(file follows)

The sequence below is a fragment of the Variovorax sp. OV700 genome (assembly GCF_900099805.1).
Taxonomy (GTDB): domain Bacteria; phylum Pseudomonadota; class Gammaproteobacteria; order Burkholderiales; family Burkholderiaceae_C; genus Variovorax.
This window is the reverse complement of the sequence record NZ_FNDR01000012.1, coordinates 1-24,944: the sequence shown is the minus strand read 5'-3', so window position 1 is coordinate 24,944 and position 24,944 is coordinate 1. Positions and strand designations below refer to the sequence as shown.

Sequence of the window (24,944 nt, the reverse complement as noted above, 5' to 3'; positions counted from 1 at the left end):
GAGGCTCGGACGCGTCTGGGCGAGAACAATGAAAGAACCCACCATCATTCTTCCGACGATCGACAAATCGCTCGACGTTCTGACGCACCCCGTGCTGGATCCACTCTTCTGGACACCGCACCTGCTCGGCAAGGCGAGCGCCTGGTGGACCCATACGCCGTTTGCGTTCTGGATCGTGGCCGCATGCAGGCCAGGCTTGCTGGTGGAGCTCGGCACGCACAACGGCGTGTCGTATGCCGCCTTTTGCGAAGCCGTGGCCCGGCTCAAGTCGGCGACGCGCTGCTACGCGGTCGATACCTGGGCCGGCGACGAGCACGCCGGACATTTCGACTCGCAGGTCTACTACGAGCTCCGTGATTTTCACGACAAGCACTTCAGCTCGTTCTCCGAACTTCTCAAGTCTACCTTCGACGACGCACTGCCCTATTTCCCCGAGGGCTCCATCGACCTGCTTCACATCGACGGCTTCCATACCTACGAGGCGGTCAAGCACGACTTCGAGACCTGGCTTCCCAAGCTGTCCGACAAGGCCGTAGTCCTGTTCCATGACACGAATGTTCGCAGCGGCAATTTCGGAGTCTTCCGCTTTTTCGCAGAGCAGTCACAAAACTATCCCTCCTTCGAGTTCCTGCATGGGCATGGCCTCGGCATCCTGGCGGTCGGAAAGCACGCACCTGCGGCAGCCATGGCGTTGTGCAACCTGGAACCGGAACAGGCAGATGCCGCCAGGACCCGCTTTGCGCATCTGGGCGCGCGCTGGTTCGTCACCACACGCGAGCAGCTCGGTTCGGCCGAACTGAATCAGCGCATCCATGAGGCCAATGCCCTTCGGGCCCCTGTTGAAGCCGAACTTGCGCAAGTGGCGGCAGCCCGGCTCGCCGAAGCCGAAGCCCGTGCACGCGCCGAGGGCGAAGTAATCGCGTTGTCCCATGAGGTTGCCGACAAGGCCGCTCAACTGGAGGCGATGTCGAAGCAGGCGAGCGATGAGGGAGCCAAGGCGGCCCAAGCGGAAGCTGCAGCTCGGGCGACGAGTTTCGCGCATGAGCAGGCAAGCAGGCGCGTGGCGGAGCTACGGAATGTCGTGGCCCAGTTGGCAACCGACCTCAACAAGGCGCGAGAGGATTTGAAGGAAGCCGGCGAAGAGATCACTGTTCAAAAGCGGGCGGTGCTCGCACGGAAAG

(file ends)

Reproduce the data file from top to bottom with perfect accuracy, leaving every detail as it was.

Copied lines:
The sequence below is a fragment of the Variovorax sp. OV700 genome (assembly GCF_900099805.1).
Taxonomy (GTDB): domain Bacteria; phylum Pseudomonadota; class Gammaproteobacteria; order Burkholderiales; family Burkholderiaceae_C; genus Variovorax.
This window is the reverse complement of the sequence record NZ_FNDR01000012.1, coordinates 1-24,944: the sequence shown is the minus strand read 5'-3', so window position 1 is coordinate 24,944 and position 24,944 is coordinate 1. Positions and strand designations below refer to the sequence as shown.

Sequence of the window (24,944 nt, the reverse complement as noted above, 5' to 3'; positions counted from 1 at the left end):
GAGGCTCGGACGCGTCTGGGCGAGAACAATGAAAGAACCCACCATCATTCTTCCGACGATCGACAAATCGCTCGACGTTCTGACGCACCCCGTGCTGGATCCACTCTTCTGGACACCGCACCTGCTCGGCAAGGCGAGCGCCTGGTGGACCCATACGCCGTTTGCGTTCTGGATCGTGGCCGCATGCAGGCCAGGCTTGCTGGTGGAGCTCGGCACGCACAACGGCGTGTCGTATGCCGCCTTTTGCGAAGCCGTGGCCCGGCTCAAGTCGGCGACGCGCTGCTACGCGGTCGATACCTGGGCCGGCGACGAGCACGCCGGACATTTCGACTCGCAGGTCTACTACGAGCTCCGTGATTTTCACGACAAGCACTTCAGCTCGTTCTCCGAACTTCTCAAGTCTACCTTCGACGACGCACTGCCCTATTTCCCCGAGGGCTCCATCGACCTGCTTCACATCGACGGCTTCCATACCTACGAGGCGGTCAAGCACGACTTCGAGACCTGGCTTCCCAAGCTGTCCGACAAGGCCGTAGTCCTGTTCCATGACACGAATGTTCGCAGCGGCAATTTCGGAGTCTTCCGCTTTTTCGCAGAGCAGTCACAAAACTATCCCTCCTTCGAGTTCCTGCATGGGCATGGCCTCGGCATCCTGGCGGTCGGAAAGCACGCACCTGCGGCAGCCATGGCGTTGTGCAACCTGGAACCGGAACAGGCAGATGCCGCCAGGACCCGCTTTGCGCATCTGGGCGCGCGCTGGTTCGTCACCACACGCGAGCAGCTCGGTTCGGCCGAACTGAATCAGCGCATCCATGAGGCCAATGCCCTTCGGGCCCCTGTTGAAGCCGAACTTGCGCAAGTGGCGGCAGCCCGGCTCGCCGAAGCCGAAGCCCGTGCACGCGCCGAGGGCGAAGTAATCGCGTTGTCCCATGAGGTTGCCGACAAGGCCGCTCAACTGGAGGCGATGTCGAAGCAGGCGAGCGATGAGGGAGCCAAGGCGGCCCAAGCGGAAGCTGCAGCTCGGGCGACGAGTTTCGCGCATGAGCAGGCAAGCAGGCGCGTGGCGGAGCTACGGAATGTCGTGGCCCAGTTGGCAACCGACCTCAACAAGGCGCGAGAGGATTTGAAGGAAGCCGGCGAAGAGATCACTGTTCAAAAGCGGGCGGTGCTCGCACGGAAAG